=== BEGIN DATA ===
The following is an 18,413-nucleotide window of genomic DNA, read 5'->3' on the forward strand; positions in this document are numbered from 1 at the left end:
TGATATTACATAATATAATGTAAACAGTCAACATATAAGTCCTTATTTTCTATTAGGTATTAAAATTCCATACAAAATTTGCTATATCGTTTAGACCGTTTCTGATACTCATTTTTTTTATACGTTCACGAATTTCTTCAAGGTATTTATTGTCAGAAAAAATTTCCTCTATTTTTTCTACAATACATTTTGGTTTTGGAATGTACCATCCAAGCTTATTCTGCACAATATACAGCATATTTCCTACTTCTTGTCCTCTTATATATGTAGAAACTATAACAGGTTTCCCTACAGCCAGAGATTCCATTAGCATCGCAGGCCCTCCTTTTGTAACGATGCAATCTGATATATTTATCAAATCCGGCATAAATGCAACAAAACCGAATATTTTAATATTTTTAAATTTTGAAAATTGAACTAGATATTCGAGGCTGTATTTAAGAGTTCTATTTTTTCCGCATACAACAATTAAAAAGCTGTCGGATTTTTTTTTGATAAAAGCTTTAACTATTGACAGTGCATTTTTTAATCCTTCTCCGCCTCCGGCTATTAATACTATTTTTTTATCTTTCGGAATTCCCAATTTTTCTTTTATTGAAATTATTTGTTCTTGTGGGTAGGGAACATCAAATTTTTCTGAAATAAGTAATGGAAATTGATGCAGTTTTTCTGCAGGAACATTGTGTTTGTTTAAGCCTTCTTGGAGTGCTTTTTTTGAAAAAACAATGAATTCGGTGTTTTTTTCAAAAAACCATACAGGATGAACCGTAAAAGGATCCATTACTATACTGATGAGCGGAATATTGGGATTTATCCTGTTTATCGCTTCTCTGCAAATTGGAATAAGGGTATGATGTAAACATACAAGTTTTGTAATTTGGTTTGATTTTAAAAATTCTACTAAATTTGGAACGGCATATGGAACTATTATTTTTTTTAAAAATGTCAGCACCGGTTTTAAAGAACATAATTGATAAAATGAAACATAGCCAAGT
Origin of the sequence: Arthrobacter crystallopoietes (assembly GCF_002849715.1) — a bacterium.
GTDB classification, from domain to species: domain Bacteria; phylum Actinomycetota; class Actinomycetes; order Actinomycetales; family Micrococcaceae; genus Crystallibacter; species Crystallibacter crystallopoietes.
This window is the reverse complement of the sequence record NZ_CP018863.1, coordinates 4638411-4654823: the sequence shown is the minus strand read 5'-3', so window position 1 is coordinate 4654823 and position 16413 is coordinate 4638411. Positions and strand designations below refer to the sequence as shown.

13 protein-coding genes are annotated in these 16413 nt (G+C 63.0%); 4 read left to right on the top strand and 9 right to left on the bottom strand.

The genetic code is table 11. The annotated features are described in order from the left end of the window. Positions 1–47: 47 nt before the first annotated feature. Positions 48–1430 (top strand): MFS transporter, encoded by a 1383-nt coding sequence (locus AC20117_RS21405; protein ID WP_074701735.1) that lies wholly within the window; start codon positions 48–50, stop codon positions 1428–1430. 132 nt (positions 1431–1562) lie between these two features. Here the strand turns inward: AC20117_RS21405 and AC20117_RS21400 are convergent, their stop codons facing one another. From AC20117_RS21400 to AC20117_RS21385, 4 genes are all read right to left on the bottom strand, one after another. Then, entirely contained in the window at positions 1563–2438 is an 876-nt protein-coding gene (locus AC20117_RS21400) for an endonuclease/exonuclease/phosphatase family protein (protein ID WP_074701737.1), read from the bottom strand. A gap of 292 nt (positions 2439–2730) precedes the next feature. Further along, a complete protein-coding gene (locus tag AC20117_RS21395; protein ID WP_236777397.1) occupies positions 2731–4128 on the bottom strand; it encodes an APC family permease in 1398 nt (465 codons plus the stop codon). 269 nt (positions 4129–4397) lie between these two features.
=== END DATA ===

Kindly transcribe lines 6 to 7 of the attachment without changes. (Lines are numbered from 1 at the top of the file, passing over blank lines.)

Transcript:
13 protein-coding genes are annotated in these 16413 nt (G+C 63.0%); 4 read left to right on the top strand and 9 right to left on the bottom strand.

The genetic code is table 11. The annotated features are described in order from the left end of the window. Positions 1–47: 47 nt before the first annotated feature. Positions 48–1430 (top strand): MFS transporter, encoded by a 1383-nt coding sequence (locus AC20117_RS21405; protein ID WP_074701735.1) that lies wholly within the window; start codon positions 48–50, stop codon positions 1428–1430. 132 nt (positions 1431–1562) lie between these two features. Here the strand turns inward: AC20117_RS21405 and AC20117_RS21400 are convergent, their stop codons facing one another. From AC20117_RS21400 to AC20117_RS21385, 4 genes are all read right to left on the bottom strand, one after another. Then, entirely contained in the window at positions 1563–2438 is an 876-nt protein-coding gene (locus AC20117_RS21400) for an endonuclease/exonuclease/phosphatase family protein (protein ID WP_074701737.1), read from the bottom strand. A gap of 292 nt (positions 2439–2730) precedes the next feature. Further along, a complete protein-coding gene (locus tag AC20117_RS21395; protein ID WP_236777397.1) occupies positions 2731–4128 on the bottom strand; it encodes an APC family permease in 1398 nt (465 codons plus the stop codon). 269 nt (positions 4129–4397) lie between these two features.